Couple having an argument in the lawyer's office

Reducing Stress and Uncertainty in a Divorce

Divorces can be both emotionally and legally complicated. A couple can reduce related stress and unnecessary delays and costs by exploring alternatives, keeping their children out of fights, and being clear about what they need from the other.

Alternatives to Litigation

There are options other than settling a divorce in court. For instance, couples can work with a neutral mediator to settle issues of property division and spousal support. Couples should still have their own divorce attorney to assist them and provide guidance during mediation proceedings. Settling divorce through mediation also allows couples to save in legal fees and therapy bills.

Couples can choose to engage in collaborative law. This is a problem-solving process that may require the involvement of trained attorneys, divorce coaches, and child specialists. Divorce proceedings are smoother without the involvement of the court.

Keep Feelings Out of Court

While emotion is always a part of family law, couples should not engage in divorce proceedings with the sole focus of getting revenge on the other spouse. Some spouses go so far as to hire a private investigator and to present detailed evidence that their spouse was cheating in order to humiliate them and gain sympathy from the judge. However, courts are disinterested in private matters and may consider details irrelevant and unimportant.

Getting worked up and involving high levels of emotion into proceedings can add to the stress of a divorce. As such, if a divorce proceeding ends up in court, both spouses should try and leave emotion on and focus only on the relevant details.

Leave Kids Out of Divorce Proceedings

Divorce related court decisions will affect children. However, their involvement should be as limited as possible. Children will be affected by the negativity of constant fighting and talk of divorce. Parents should keep in mind divorce is a problem between the couple and is not something their children should be involved in or largely concerned about.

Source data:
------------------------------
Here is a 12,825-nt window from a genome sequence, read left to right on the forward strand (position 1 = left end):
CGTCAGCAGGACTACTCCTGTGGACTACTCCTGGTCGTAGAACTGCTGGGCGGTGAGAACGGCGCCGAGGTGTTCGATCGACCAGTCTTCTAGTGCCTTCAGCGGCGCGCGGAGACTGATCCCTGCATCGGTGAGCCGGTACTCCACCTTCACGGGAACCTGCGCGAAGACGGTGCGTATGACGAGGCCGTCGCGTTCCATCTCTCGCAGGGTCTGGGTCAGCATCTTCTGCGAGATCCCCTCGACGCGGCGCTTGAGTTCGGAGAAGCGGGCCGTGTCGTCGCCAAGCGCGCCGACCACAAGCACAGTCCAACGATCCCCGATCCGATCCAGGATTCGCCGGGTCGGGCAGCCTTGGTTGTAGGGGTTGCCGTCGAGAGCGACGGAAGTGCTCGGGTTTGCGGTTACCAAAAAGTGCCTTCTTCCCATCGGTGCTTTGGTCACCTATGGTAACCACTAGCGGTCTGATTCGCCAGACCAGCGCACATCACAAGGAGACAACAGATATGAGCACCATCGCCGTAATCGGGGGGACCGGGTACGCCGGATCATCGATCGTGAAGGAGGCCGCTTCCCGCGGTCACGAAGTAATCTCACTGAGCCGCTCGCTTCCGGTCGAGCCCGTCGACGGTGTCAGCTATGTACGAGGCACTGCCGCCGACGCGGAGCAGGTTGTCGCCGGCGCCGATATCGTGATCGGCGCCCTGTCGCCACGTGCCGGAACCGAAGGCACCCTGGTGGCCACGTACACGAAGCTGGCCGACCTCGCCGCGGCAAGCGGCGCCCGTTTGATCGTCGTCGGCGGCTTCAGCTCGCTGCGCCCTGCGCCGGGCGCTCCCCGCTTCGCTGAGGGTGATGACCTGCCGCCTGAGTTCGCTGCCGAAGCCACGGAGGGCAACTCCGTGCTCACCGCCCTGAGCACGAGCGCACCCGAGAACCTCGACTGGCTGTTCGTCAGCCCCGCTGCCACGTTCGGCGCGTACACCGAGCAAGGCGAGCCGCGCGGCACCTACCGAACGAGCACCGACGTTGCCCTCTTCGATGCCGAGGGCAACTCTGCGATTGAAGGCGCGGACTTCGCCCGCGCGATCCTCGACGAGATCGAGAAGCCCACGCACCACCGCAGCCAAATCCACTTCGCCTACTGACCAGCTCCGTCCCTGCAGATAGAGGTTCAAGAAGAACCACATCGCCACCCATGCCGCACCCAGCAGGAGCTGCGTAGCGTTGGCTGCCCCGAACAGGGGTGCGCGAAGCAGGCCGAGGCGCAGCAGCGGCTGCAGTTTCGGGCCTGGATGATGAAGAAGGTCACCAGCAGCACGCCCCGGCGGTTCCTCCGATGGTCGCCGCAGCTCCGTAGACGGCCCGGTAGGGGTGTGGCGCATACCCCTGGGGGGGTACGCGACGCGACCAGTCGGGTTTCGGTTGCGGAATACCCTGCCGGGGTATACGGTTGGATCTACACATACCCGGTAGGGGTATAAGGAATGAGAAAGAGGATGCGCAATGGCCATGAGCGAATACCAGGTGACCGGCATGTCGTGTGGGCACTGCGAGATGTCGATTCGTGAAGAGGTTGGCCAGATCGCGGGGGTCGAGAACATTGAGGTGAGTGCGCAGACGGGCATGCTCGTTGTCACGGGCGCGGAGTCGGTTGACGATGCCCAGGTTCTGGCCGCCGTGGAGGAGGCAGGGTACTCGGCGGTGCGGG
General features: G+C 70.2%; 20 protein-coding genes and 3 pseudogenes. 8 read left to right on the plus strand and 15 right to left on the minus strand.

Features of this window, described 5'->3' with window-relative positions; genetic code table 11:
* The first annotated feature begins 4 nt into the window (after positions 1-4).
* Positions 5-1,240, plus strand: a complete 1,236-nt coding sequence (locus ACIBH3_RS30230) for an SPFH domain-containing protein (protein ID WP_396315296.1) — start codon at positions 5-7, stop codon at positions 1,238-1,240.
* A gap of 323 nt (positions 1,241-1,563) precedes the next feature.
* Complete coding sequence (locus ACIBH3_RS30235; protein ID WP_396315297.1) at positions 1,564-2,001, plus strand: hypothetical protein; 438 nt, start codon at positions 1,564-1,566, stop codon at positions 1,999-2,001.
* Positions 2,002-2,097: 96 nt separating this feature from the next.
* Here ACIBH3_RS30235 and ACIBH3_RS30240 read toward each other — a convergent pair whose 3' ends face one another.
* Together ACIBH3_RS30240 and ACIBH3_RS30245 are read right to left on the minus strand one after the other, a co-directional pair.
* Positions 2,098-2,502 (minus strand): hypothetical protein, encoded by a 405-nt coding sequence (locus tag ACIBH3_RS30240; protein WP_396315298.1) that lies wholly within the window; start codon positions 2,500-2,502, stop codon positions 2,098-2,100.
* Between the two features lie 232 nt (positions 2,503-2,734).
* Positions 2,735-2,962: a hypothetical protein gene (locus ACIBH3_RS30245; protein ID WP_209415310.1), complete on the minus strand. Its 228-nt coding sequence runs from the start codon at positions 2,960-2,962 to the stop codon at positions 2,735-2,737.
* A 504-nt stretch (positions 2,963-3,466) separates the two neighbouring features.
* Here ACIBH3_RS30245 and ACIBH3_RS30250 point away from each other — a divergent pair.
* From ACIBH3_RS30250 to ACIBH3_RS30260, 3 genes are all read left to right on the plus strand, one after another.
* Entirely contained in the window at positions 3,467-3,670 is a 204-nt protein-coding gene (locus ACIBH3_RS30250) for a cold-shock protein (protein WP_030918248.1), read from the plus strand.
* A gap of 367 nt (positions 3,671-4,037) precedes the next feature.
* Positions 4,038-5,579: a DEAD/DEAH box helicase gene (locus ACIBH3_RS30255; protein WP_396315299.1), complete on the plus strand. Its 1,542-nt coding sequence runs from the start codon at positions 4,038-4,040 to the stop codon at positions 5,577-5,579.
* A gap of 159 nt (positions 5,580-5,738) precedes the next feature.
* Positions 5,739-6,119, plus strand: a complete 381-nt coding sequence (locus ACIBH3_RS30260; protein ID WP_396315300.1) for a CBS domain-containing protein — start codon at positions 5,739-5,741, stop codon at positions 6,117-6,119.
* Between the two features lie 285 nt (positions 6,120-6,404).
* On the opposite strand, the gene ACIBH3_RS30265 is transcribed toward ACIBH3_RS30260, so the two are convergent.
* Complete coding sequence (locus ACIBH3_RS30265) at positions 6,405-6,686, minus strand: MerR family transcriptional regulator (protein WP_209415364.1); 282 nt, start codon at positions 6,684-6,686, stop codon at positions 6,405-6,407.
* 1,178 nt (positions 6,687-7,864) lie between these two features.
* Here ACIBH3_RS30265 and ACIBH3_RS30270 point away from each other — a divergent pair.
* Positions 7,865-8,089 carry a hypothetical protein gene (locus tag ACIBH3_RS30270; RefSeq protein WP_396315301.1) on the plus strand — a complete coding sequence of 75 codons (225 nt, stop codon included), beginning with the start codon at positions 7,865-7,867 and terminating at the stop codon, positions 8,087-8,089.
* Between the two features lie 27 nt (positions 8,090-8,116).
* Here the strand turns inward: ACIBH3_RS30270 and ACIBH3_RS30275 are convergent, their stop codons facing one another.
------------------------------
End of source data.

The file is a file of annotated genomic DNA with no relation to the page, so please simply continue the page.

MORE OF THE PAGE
Despite this, both spouses should continue to take their children into consideration during a divorce proceeding. Decisions made in or out of court regarding living arrangements should be beneficial and rewarding for children. Child custody and support determinations, for instance, should be in their best interests.

Be Clear on Wants and Needs

Couple settling divorce papers

Each spouse should have a clear picture of what they want out of the divorce. Being prepared allows them to remain on course when they are negotiating with the other spouse. This can reduce stress and uncertainty during divorce proceedings.

Ideally, divorcing couples should manage open communication between each other. They should at least agree on major issues of separation and have similar ideas on property division, child custody, and alimony.

Financial Literacy

Both spouses should organize their financial records and track their assets and liabilities. Uncertainty about financial matters can lead to anger, tension, and aggression. Each spouse should equip themselves with adequate financial knowledge so they can join in related conversations without feeling cheated or a lack of control. They may also benefit from the services of a financial advisor.

Divorce can be a smoother and less stressful process if both parties can follow an arrangement beneficial for everyone involved.